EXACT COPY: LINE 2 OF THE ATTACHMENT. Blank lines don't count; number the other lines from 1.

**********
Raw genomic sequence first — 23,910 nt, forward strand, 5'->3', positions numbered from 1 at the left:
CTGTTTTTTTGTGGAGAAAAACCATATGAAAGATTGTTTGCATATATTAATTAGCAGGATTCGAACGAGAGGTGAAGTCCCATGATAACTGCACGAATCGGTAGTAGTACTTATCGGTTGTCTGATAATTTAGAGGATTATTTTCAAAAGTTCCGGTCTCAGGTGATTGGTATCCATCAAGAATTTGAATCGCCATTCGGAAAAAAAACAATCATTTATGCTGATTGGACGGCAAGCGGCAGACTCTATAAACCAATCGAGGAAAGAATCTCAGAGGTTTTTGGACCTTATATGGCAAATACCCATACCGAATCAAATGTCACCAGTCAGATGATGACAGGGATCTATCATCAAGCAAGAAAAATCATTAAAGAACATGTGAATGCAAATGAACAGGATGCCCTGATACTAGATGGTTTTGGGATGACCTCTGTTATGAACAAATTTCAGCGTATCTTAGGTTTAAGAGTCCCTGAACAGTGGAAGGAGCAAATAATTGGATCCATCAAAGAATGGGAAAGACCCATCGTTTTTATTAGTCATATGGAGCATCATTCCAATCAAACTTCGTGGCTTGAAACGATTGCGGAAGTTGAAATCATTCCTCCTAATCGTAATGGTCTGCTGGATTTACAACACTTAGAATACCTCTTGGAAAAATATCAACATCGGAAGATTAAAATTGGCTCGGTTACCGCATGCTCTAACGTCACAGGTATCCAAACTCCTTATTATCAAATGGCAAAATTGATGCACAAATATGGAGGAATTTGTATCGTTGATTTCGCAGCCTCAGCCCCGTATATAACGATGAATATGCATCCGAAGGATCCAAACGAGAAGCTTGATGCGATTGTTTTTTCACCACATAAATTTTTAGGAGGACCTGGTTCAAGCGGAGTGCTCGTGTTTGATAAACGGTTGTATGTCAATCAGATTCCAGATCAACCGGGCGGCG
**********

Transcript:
CTGTTTTTTTGTGGAGAAAAACCATATGAAAGATTGTTTGCATATATTAATTAGCAGGATTCGAACGAGAGGTGAAGTCCCATGATAACTGCACGAATCGGTAGTAGTACTTATCGGTTGTCTGATAATTTAGAGGATTATTTTCAAAAGTTCCGGTCTCAGGTGATTGGTATCCATCAAGAATTTGAATCGCCATTCGGAAAAAAAACAATCATTTATGCTGATTGGACGGCAAGCGGCAGACTCTATAAACCAATCGAGGAAAGAATCTCAGAGGTTTTTGGACCTTATATGGCAAATACCCATACCGAATCAAATGTCACCAGTCAGATGATGACAGGGATCTATCATCAAGCAAGAAAAATCATTAAAGAACATGTGAATGCAAATGAACAGGATGCCCTGATACTAGATGGTTTTGGGATGACCTCTGTTATGAACAAATTTCAGCGTATCTTAGGTTTAAGAGTCCCTGAACAGTGGAAGGAGCAAATAATTGGATCCATCAAAGAATGGGAAAGACCCATCGTTTTTATTAGTCATATGGAGCATCATTCCAATCAAACTTCGTGGCTTGAAACGATTGCGGAAGTTGAAATCATTCCTCCTAATCGTAATGGTCTGCTGGATTTACAACACTTAGAATACCTCTTGGAAAAATATCAACATCGGAAGATTAAAATTGGCTCGGTTACCGCATGCTCTAACGTCACAGGTATCCAAACTCCTTATTATCAAATGGCAAAATTGATGCACAAATATGGAGGAATTTGTATCGTTGATTTCGCAGCCTCAGCCCCGTATATAACGATGAATATGCATCCGAAGGATCCAAACGAGAAGCTTGATGCGATTGTTTTTTCACCACATAAATTTTTAGGAGGACCTGGTTCAAGCGGAGTGCTCGTGTTTGATAAACGGTTGTATGTCAATCAGATTCCAGATCAACCGGGCGGCG